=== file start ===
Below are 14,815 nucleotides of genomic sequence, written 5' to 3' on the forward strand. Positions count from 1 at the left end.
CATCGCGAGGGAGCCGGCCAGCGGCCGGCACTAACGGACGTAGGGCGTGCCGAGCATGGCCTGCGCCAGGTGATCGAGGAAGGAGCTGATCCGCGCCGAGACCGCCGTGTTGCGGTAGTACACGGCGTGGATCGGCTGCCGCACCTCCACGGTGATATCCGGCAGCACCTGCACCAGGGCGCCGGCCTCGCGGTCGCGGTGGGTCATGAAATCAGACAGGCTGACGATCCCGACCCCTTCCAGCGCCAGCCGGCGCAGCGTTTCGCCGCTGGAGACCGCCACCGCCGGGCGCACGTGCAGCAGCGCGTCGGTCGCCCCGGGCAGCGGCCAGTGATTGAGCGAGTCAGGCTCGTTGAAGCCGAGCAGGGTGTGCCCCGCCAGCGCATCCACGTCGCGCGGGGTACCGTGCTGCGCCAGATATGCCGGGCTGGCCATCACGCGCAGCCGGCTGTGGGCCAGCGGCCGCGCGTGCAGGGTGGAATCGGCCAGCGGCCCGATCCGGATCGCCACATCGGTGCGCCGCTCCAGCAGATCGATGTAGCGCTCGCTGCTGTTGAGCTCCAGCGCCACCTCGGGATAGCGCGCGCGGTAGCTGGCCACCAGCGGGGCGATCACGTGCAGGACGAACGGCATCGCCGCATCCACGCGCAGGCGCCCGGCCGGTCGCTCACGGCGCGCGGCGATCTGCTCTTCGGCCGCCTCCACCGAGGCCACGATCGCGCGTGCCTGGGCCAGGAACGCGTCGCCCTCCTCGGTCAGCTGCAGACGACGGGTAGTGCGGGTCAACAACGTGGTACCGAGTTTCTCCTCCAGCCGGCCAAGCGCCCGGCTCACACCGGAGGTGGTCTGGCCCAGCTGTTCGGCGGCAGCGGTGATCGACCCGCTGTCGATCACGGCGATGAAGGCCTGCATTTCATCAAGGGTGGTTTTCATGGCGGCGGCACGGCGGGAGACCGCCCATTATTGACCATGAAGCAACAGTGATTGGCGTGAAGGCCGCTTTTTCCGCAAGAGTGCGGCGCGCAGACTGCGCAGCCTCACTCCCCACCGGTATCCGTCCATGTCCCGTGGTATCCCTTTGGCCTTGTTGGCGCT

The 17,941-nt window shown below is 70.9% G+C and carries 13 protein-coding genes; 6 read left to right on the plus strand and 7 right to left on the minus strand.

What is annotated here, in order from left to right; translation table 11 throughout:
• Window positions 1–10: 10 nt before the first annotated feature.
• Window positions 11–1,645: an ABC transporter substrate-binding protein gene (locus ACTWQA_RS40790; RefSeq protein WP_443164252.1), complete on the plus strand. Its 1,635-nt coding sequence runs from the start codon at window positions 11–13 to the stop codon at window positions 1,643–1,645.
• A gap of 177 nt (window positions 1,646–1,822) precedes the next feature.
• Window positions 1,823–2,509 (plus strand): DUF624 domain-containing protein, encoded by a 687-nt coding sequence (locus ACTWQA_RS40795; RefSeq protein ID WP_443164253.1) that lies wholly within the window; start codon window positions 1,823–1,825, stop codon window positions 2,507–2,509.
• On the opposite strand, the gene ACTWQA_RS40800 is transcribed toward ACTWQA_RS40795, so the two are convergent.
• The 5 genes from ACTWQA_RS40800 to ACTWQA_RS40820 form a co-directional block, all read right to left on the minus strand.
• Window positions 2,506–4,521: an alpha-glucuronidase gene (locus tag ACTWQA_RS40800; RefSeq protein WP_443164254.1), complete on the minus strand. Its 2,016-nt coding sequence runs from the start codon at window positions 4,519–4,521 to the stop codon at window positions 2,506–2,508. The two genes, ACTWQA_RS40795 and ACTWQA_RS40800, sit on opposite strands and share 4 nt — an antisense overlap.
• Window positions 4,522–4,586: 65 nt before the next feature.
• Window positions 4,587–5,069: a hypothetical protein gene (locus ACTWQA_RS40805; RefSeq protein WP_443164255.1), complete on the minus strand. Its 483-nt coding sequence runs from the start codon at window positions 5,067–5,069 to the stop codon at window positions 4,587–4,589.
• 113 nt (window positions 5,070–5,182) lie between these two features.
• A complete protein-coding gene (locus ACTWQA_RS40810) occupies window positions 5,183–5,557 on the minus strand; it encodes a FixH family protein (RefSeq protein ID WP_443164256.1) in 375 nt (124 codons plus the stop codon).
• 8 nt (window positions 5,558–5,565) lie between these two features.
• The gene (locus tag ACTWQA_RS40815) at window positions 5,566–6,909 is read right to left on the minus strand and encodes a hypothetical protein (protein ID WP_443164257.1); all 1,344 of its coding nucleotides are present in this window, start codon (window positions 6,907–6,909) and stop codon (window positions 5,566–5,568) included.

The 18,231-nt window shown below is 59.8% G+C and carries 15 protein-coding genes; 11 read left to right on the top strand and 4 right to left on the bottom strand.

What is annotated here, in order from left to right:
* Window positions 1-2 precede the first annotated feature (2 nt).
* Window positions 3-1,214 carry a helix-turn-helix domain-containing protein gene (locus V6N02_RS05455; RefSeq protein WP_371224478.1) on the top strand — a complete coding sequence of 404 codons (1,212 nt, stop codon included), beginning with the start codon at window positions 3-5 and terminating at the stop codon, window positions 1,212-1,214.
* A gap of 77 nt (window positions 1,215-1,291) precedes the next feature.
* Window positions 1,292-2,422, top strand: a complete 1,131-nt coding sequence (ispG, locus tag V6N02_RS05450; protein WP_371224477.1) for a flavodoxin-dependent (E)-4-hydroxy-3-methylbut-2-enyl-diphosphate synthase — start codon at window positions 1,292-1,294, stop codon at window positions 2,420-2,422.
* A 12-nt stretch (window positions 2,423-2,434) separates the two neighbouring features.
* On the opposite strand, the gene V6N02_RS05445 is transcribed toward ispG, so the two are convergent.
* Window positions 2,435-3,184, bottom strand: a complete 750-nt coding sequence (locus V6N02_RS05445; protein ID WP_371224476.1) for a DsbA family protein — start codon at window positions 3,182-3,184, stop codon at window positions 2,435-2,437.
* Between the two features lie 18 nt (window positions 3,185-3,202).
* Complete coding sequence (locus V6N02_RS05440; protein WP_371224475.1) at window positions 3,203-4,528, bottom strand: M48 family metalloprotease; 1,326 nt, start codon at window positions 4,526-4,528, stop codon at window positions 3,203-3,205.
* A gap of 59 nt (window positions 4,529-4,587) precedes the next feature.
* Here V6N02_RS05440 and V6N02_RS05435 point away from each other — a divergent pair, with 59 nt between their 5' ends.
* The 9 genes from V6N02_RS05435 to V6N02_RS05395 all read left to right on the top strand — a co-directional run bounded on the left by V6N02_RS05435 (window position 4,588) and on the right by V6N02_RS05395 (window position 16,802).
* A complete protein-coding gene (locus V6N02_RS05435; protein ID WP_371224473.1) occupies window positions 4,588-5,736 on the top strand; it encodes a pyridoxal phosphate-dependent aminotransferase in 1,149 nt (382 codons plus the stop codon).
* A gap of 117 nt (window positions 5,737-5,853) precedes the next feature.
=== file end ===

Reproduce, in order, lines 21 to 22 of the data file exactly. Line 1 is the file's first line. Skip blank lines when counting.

* Window positions 3-1,214 carry a helix-turn-helix domain-containing protein gene (locus V6N02_RS05455; RefSeq protein WP_371224478.1) on the top strand — a complete coding sequence of 404 codons (1,212 nt, stop codon included), beginning with the start codon at window positions 3-5 and terminating at the stop codon, window positions 1,212-1,214.
* A gap of 77 nt (window positions 1,215-1,291) precedes the next feature.